Open Access
Open Peer Review

This article has Open Peer Review reports available.

How does Open Peer Review work?

Anti-hyperglycaemic effects of herbal porridge made of Scoparia dulcis leaf extract in diabetics – a randomized crossover clinical trial

  • Senadheera Pathirannehelage Anuruddhika Subhashinie Senadheera1,
  • Sagarika Ekanayake1Email author and
  • Chandanie Wanigatunge2
BMC Complementary and Alternative MedicineThe official journal of the International Society for Complementary Medicine Research (ISCMR)201515:410

https://doi.org/10.1186/s12906-015-0935-6

Received: 5 April 2015

Accepted: 10 November 2015

Published: 19 November 2015

Abstract

Background

Leaf extracts of Scoparia dulcis, is used as a herbal remedy by diabetics worldwide. Fresh Scoparia dulcis porridge elicited a low glycaemic index (GI) and anti-hyperglycaemic effects when fed to diabetic Wistar rats. Commercially produced Scoparia dulcis porridge (SDC) elicited medium GI. Present study was aimed at studying the anti-diabetic effects of consumption of commercially produced S. dulcis porridge.

Method

A randomized crossover clinical trial with type 2 diabetic patients (n = 35) on medication, with mild and moderate diabetes [fasting blood glucose (FBG) 126–300 mg/dL, age 35–70 years] was conducted. Within the first three months (study period 1) group 1 was the test and group 2 was the control. Following a wash-out period, the two groups were crossed over (study period 2: group 1 – control; group 2 - test). Test group consumed commercially produced SDC for 3 days/week for three months and the control group any other food. At the onset and end of each study period glucose measurements [Fasting Blood Glucose (FBG), HbA1c], lipid measurements (total cholesterol, HDL-C, LDL-C, triglycerides, cholesterol ratios), toxicity parameters (liver enzymes, creatinine, CRP, eGFR) were analyzed by enzyme assay kit methods using a KONELAB 20XT auto analyzer. Significances between groups were analyzed by one way ANOVA (normal distribution) and Mann Whitney test (if the values were not normally distributed). Within group comparisons were carried out by Bonferroni post hoc test.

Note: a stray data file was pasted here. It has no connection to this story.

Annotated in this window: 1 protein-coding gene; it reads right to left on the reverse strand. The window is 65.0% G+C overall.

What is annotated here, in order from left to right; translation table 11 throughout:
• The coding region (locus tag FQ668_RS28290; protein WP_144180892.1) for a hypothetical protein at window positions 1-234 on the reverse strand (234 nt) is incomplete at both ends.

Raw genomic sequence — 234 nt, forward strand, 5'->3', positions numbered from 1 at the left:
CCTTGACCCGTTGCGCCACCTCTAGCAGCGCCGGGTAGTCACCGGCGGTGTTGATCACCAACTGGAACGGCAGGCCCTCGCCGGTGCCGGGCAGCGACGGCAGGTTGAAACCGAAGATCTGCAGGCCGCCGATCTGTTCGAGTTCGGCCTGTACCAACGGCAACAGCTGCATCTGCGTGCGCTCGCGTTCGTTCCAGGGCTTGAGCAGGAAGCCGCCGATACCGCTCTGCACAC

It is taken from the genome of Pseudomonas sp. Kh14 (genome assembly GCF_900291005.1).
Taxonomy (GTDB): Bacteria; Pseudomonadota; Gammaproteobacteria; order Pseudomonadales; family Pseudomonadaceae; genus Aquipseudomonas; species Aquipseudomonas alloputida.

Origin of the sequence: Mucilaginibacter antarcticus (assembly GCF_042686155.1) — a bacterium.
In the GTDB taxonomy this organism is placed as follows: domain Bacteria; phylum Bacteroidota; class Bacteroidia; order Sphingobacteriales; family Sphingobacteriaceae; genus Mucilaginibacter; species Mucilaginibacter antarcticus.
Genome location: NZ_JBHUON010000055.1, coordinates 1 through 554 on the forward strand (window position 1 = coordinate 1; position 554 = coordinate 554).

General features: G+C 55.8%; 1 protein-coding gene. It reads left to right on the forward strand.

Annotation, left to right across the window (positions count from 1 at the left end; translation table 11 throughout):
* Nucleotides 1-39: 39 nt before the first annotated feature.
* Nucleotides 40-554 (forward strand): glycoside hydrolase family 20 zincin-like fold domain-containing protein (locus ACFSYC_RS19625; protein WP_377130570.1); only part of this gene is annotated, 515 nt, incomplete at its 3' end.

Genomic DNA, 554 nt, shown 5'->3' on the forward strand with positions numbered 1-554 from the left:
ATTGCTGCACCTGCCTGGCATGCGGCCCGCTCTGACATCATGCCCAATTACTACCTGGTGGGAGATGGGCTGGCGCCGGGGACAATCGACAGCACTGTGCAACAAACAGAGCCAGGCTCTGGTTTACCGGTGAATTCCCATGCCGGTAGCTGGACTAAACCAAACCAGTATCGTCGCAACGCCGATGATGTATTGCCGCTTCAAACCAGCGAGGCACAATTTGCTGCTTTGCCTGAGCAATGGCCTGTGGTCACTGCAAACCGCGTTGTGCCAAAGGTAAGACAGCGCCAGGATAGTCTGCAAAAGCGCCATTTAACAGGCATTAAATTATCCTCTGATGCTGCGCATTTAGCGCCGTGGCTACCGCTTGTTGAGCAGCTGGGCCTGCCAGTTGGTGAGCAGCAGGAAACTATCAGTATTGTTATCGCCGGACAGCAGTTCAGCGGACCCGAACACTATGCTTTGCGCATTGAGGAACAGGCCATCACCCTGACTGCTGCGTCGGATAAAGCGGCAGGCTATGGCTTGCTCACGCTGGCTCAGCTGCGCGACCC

Results

During the crossover clinical trial HbA1c of group 1 decreased from 7.9 ± 0.5 to 6.5 ± 0.3 (p = 0.003) while HbA1c of group 2 decreased from 7.0 ± 0.3to 6.7 ± 0.3 while in the test group. Therefore, both test groups (1 and 2) elicited a decrease in HbA1c compared to respective control groups. Both test groups elicited a non significant decrease in FBG following the intervention (group 1 - from 174 ± 14 to 160 ± 10 mg/dL; group 2 - from 183 ± 13 to 160 ± 7 mg/dL). No significant differences (p >0.05) in insulin, cholesterol measurements (total cholesterol, LDL-C, HDL-C, triglycerides and cholesterol ratios) and atherogenic index between or within groups were observed. All other measurements (AST, ALT, ALP, creatinine, CRP, eGFR) were normal and not significantly different between or within groups.

Conclusion

Porridge made with SDC leaf extract decreased FBG and HbA1c (p >0.05) of type 2 diabetic patients. The porridge had no effect on cholesterol measurements and no toxicity was observed at the dose tested. Therefore, the SDC porridge can be recommended as a suitable meal for diabetic patients.

Keywords

Scoparia dulcis Leafy porridge Anti-hyperglycaemic Cholesterol

Background

The global exponential growth of diabetes has led to a concurrent rise in the usage of herbal remedies to treat diabetes due to their natural origin, free availability and lesser side effects [1]. Among the 21,000 herbs listed by the World Health Organization (WHO) as herbal remedies, only 150 species are utilized in preparation of large scale commercial herbal products [1]. Scoparia dulcis is used as a herbal remedy by diabetics worldwide with proven hypoglycaemic effects [2]. Products such as tablets and tea made from this herb are currently available in the international market [3, 4]. However, food products incorporating the herb are not thus far commercially available.